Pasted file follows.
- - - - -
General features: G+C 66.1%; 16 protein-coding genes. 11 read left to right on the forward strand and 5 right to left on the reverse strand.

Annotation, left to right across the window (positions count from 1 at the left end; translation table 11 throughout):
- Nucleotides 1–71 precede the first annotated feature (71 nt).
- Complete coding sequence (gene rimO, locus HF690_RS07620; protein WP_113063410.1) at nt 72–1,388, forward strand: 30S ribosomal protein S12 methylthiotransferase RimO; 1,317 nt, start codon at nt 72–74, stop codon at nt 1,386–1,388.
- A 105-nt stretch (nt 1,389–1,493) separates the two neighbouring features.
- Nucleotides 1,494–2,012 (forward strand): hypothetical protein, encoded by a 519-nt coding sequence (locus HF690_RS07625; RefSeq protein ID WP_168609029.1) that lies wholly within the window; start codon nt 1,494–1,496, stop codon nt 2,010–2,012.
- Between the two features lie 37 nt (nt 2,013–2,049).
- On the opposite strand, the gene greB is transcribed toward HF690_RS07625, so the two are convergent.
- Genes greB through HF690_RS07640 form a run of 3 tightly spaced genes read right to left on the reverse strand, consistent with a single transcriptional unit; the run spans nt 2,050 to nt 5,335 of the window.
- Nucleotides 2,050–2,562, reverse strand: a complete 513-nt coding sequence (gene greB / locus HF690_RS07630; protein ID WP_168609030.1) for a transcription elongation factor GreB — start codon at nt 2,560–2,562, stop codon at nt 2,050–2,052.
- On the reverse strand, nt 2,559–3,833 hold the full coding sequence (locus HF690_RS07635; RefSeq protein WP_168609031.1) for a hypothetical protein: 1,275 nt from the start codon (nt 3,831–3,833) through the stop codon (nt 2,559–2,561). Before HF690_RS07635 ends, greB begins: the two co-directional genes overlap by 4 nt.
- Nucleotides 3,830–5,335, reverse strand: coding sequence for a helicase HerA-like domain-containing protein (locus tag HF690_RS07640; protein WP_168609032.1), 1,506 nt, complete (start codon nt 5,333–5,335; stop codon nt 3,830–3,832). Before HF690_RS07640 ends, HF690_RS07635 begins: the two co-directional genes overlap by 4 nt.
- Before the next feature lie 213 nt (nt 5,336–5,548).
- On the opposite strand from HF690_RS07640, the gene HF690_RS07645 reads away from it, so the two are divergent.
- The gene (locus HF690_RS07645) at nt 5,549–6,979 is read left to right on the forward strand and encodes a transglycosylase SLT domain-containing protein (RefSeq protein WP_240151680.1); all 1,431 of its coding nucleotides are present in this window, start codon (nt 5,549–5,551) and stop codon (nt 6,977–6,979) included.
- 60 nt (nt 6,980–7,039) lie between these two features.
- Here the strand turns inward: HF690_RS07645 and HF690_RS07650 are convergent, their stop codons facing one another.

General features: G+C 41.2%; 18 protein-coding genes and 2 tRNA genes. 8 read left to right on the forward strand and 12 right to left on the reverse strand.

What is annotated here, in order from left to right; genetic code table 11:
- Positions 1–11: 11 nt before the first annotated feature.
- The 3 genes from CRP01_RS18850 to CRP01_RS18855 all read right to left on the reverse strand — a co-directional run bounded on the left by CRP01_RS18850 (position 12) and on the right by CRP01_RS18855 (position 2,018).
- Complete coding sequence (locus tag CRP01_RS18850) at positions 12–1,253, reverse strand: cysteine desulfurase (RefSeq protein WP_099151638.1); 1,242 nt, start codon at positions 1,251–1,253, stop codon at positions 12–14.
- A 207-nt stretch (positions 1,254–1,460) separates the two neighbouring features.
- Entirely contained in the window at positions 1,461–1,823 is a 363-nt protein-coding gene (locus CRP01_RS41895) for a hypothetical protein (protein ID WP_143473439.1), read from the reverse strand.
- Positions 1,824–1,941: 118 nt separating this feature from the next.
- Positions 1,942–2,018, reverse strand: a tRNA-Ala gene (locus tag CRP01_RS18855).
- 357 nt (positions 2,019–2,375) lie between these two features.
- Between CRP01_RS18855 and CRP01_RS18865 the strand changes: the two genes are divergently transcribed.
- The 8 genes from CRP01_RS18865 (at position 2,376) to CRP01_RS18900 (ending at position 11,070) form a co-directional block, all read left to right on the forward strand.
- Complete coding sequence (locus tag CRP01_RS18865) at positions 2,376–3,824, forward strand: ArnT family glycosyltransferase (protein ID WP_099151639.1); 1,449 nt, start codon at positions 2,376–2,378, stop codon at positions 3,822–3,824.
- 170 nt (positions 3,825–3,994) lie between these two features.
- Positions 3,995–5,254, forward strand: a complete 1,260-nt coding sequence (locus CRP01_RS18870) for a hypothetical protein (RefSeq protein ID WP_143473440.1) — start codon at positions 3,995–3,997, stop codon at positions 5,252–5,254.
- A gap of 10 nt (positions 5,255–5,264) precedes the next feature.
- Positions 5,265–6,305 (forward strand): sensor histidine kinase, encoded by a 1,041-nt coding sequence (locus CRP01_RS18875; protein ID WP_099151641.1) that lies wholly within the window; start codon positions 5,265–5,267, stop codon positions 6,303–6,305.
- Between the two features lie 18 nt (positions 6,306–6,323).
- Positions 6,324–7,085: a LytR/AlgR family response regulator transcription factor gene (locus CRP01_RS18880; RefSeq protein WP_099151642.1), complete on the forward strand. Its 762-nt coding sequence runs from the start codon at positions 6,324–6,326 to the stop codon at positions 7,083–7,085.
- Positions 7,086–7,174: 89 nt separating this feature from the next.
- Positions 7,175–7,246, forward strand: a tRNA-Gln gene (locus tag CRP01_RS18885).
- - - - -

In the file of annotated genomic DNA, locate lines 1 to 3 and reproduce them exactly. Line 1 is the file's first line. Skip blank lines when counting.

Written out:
General features: G+C 66.1%; 16 protein-coding genes. 11 read left to right on the forward strand and 5 right to left on the reverse strand.

Annotation, left to right across the window (positions count from 1 at the left end; translation table 11 throughout):
- Nucleotides 1–71 precede the first annotated feature (71 nt).